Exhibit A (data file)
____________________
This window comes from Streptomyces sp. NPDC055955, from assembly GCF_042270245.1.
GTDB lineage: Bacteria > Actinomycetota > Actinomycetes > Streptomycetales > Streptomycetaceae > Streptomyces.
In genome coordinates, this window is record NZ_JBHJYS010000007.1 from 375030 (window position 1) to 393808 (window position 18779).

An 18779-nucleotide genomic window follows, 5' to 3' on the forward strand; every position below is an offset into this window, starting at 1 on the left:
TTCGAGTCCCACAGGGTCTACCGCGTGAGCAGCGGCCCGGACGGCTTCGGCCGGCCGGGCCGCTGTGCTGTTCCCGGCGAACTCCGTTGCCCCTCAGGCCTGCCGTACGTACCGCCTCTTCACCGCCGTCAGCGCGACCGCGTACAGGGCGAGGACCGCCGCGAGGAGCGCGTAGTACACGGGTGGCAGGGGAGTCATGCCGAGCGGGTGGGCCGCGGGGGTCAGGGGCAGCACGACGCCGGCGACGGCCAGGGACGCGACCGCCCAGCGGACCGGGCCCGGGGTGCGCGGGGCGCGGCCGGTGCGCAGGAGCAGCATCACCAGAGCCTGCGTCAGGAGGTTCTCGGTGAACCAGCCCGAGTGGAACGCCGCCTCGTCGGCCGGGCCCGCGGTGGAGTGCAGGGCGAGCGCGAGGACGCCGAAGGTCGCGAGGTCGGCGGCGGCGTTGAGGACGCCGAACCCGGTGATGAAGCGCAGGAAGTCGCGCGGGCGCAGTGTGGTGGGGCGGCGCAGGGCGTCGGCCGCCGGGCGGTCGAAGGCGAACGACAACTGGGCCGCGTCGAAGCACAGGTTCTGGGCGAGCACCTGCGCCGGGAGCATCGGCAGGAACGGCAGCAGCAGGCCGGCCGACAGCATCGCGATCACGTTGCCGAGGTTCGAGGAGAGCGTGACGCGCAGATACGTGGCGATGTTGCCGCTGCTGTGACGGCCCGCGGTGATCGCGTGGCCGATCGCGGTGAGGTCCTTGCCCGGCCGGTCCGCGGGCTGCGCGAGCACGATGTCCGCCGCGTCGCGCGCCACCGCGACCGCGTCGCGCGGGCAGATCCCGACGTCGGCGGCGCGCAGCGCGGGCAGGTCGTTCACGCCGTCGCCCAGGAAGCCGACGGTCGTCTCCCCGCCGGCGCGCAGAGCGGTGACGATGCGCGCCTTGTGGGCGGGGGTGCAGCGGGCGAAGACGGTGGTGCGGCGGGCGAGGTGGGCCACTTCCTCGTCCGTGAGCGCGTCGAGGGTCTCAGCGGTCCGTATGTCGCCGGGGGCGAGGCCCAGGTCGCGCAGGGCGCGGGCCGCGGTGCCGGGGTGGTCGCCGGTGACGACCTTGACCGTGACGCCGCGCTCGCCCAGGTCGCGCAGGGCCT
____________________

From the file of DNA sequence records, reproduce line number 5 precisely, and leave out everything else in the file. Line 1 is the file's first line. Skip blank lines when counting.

TTCGAGTCCCACAGGGTCTACCGCGTGAGCAGCGGCCCGGACGGCTTCGGCCGGCCGGGCCGCTGTGCTGTTCCCGGCGAACTCCGTTGCCCCTCAGGCCTGCCGTACGTACCGCCTCTTCACCGCCGTCAGCGCGACCGCGTACAGGGCGAGGACCGCCGCGAGGAGCGCGTAGTACACGGGTGGCAGGGGAGTCATGCCGAGCGGGTGGGCCGCGGGGGTCAGGGGCAGCACGACGCCGGCGACGGCCAGGGACGCGACCGCCCAGCGGACCGGGCCCGGGGTGCGCGGGGCGCGGCCGGTGCGCAGGAGCAGCATCACCAGAGCCTGCGTCAGGAGGTTCTCGGTGAACCAGCCCGAGTGGAACGCCGCCTCGTCGGCCGGGCCCGCGGTGGAGTGCAGGGCGAGCGCGAGGACGCCGAAGGTCGCGAGGTCGGCGGCGGCGTTGAGGACGCCGAACCCGGTGATGAAGCGCAGGAAGTCGCGCGGGCGCAGTGTGGTGGGGCGGCGCAGGGCGTCGGCCGCCGGGCGGTCGAAGGCGAACGACAACTGGGCCGCGTCGAAGCACAGGTTCTGGGCGAGCACCTGCGCCGGGAGCATCGGCAGGAACGGCAGCAGCAGGCCGGCCGACAGCATCGCGATCACGTTGCCGAGGTTCGAGGAGAGCGTGACGCGCAGATACGTGGCGATGTTGCCGCTGCTGTGACGGCCCGCGGTGATCGCGTGGCCGATCGCGGTGAGGTCCTTGCCCGGCCGGTCCGCGGGCTGCGCGAGCACGATGTCCGCCGCGTCGCGCGCCACCGCGACCGCGTCGCGCGGGCAGATCCCGACGTCGGCGGCGCGCAGCGCGGGCAGGTCGTTCACGCCGTCGCCCAGGAAGCCGACGGTCGTCTCCCCGCCGGCGCGCAGAGCGGTGACGATGCGCGCCTTGTGGGCGGGGGTGCAGCGGGCGAAGACGGTGGTGCGGCGGGCGAGGTGGGCCACTTCCTCGTCCGTGAGCGCGTCGAGGGTCTCAGCGGTCCGTATGTCGCCGGGGGCGAGGCCCAGGTCGCGCAGGGCGCGGGCCGCGGTGCCGGGGTGGTCGCCGGTGACGACCTTGACCGTGACGCCGCGCTCGCCCAGGTCGCGCAGGGCCT